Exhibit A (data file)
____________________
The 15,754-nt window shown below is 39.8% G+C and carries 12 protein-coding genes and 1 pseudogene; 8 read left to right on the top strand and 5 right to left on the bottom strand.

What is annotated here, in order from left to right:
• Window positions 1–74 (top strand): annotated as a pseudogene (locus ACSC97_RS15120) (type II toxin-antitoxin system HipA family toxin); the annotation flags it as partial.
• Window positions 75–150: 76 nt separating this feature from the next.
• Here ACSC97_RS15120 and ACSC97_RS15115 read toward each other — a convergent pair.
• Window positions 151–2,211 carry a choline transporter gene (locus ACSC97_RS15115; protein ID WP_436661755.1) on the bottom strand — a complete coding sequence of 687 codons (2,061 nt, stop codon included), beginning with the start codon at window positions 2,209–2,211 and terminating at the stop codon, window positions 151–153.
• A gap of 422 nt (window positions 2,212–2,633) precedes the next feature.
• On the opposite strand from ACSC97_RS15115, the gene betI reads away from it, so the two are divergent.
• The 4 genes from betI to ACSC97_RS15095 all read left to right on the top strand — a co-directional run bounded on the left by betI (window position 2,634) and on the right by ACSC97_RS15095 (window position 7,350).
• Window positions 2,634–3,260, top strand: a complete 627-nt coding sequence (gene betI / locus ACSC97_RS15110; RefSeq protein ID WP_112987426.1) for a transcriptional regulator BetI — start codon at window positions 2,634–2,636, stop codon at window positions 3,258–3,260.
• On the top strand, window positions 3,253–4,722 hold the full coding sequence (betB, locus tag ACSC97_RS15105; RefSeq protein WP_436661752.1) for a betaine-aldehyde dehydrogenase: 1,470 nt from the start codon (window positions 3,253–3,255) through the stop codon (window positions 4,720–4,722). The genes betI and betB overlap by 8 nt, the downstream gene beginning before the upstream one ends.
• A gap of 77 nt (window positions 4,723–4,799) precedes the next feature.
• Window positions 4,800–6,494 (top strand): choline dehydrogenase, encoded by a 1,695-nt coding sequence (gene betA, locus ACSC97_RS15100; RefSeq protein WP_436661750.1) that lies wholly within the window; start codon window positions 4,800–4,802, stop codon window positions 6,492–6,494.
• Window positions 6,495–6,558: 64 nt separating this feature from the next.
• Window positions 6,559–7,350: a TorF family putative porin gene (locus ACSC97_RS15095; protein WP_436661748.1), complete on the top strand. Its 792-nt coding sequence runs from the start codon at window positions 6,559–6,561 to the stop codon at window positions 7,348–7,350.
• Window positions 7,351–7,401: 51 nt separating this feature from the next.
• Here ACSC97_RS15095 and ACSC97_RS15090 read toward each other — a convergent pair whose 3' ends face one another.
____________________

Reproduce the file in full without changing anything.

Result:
The 15,754-nt window shown below is 39.8% G+C and carries 12 protein-coding genes and 1 pseudogene; 8 read left to right on the top strand and 5 right to left on the bottom strand.

What is annotated here, in order from left to right:
• Window positions 1–74 (top strand): annotated as a pseudogene (locus ACSC97_RS15120) (type II toxin-antitoxin system HipA family toxin); the annotation flags it as partial.
• Window positions 75–150: 76 nt separating this feature from the next.
• Here ACSC97_RS15120 and ACSC97_RS15115 read toward each other — a convergent pair.
• Window positions 151–2,211 carry a choline transporter gene (locus ACSC97_RS15115; protein ID WP_436661755.1) on the bottom strand — a complete coding sequence of 687 codons (2,061 nt, stop codon included), beginning with the start codon at window positions 2,209–2,211 and terminating at the stop codon, window positions 151–153.
• A gap of 422 nt (window positions 2,212–2,633) precedes the next feature.
• On the opposite strand from ACSC97_RS15115, the gene betI reads away from it, so the two are divergent.
• The 4 genes from betI to ACSC97_RS15095 all read left to right on the top strand — a co-directional run bounded on the left by betI (window position 2,634) and on the right by ACSC97_RS15095 (window position 7,350).
• Window positions 2,634–3,260, top strand: a complete 627-nt coding sequence (gene betI / locus ACSC97_RS15110; RefSeq protein ID WP_112987426.1) for a transcriptional regulator BetI — start codon at window positions 2,634–2,636, stop codon at window positions 3,258–3,260.
• On the top strand, window positions 3,253–4,722 hold the full coding sequence (betB, locus tag ACSC97_RS15105; RefSeq protein WP_436661752.1) for a betaine-aldehyde dehydrogenase: 1,470 nt from the start codon (window positions 3,253–3,255) through the stop codon (window positions 4,720–4,722). The genes betI and betB overlap by 8 nt, the downstream gene beginning before the upstream one ends.
• A gap of 77 nt (window positions 4,723–4,799) precedes the next feature.
• Window positions 4,800–6,494 (top strand): choline dehydrogenase, encoded by a 1,695-nt coding sequence (gene betA, locus ACSC97_RS15100; RefSeq protein WP_436661750.1) that lies wholly within the window; start codon window positions 4,800–4,802, stop codon window positions 6,492–6,494.
• Window positions 6,495–6,558: 64 nt separating this feature from the next.
• Window positions 6,559–7,350: a TorF family putative porin gene (locus ACSC97_RS15095; protein WP_436661748.1), complete on the top strand. Its 792-nt coding sequence runs from the start codon at window positions 6,559–6,561 to the stop codon at window positions 7,348–7,350.
• Window positions 7,351–7,401: 51 nt separating this feature from the next.
• Here ACSC97_RS15095 and ACSC97_RS15090 read toward each other — a convergent pair whose 3' ends face one another.